4) Seek help early and often. My dad was very lonely professor during office hours…until the end of the quarter, when it was too late. Visit profs, even if it’s only to validate you are on the right track. P.S.– Interacting with teachers one-on-one is a good way to get a truly great letter of recommendation.

    5) If you aren’t sure what different fields really entail, job shadow and informational interview your butt off. You may be caught up in the TV fantasy of a job versus the reality.

    6) You DO have time for cardio and your brain and your body will thank you. Yes, even 5 minutes in the dorm stairwell right now. Don’t even change your clothes.

    7) While being able to switch between many tasks well is helpful, learning to focus and carefully complete the task at hand is essential.

    8) Sleeping and eating are not overrated and both will help you deal with whatever you are worried about.

    9) It’s cheaper, safer, and healthier to dance your butt off at a bar and let people THINK you are drunk than actually being drunk. That’s also how you get the best library seats for Sunday study sessions.

    And a piece of advice for us parents. Sometimes we think not paying for all of our kid’s college, makes us bad parents. But if your young adult is floundering, you will do them a favor by asking them to match your contribution or only reimbursing tuition when a class is successfully completed . Nothing gets a kid to be more honest what they REALLY want or need like spending their own cash. They will thank you later, even if they are jerks about it now.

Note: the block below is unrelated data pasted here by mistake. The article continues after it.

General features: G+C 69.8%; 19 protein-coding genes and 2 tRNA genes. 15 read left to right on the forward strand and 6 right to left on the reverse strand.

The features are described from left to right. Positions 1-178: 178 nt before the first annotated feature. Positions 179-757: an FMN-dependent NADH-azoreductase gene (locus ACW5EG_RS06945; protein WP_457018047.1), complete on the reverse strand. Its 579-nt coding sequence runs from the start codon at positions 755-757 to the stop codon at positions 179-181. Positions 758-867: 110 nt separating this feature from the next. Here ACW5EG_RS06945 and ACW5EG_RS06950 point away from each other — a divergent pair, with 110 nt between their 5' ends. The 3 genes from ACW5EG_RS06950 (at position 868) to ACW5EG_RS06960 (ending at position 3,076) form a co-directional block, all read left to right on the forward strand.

If you perpetually bail your kids out out by paying for stuff or trying to rescue them from challenges, you deprive them of the opportunity to learn from mistakes and trust in their own resourcefulness. You can still be there as a caring, friendly sounding board who listens attentively and expresses confidence in them. It may be very uncomfortable for you at first, but it will feel liberating with practice. Really.

    1. Wow, this sounds so knowledgeable, I like your advice especially the last two paragraphs. Since I’m the oldest, I did a lot for my self but not the case with my baby sister. My parents still pay her bills and she is 30. I also know so many co workers who have college age children that they are supporting without inhibition. One woman leased a 900 a month apartment for her freshman daughter off campus, (against this college’s rules for first year students to have) just because she didn’t like her dorm mate. I thought there’s people everywhere you won’t get along with now’s the time to learn coping skills, but it wasn’t my child. Anyway, I have a 13 year old and I want to be this strong.

      1. Yep. All those things I stated came from real life experience as a college student, former academic advisor, secondary teacher, and parent. Not to mention the fact that out of 5 college professor’s offspring, not one of us siblings graduated in 4 straight years–and 3 of 5 graduated from different schools from where they started. Too few people understand that’s par for the course statistically.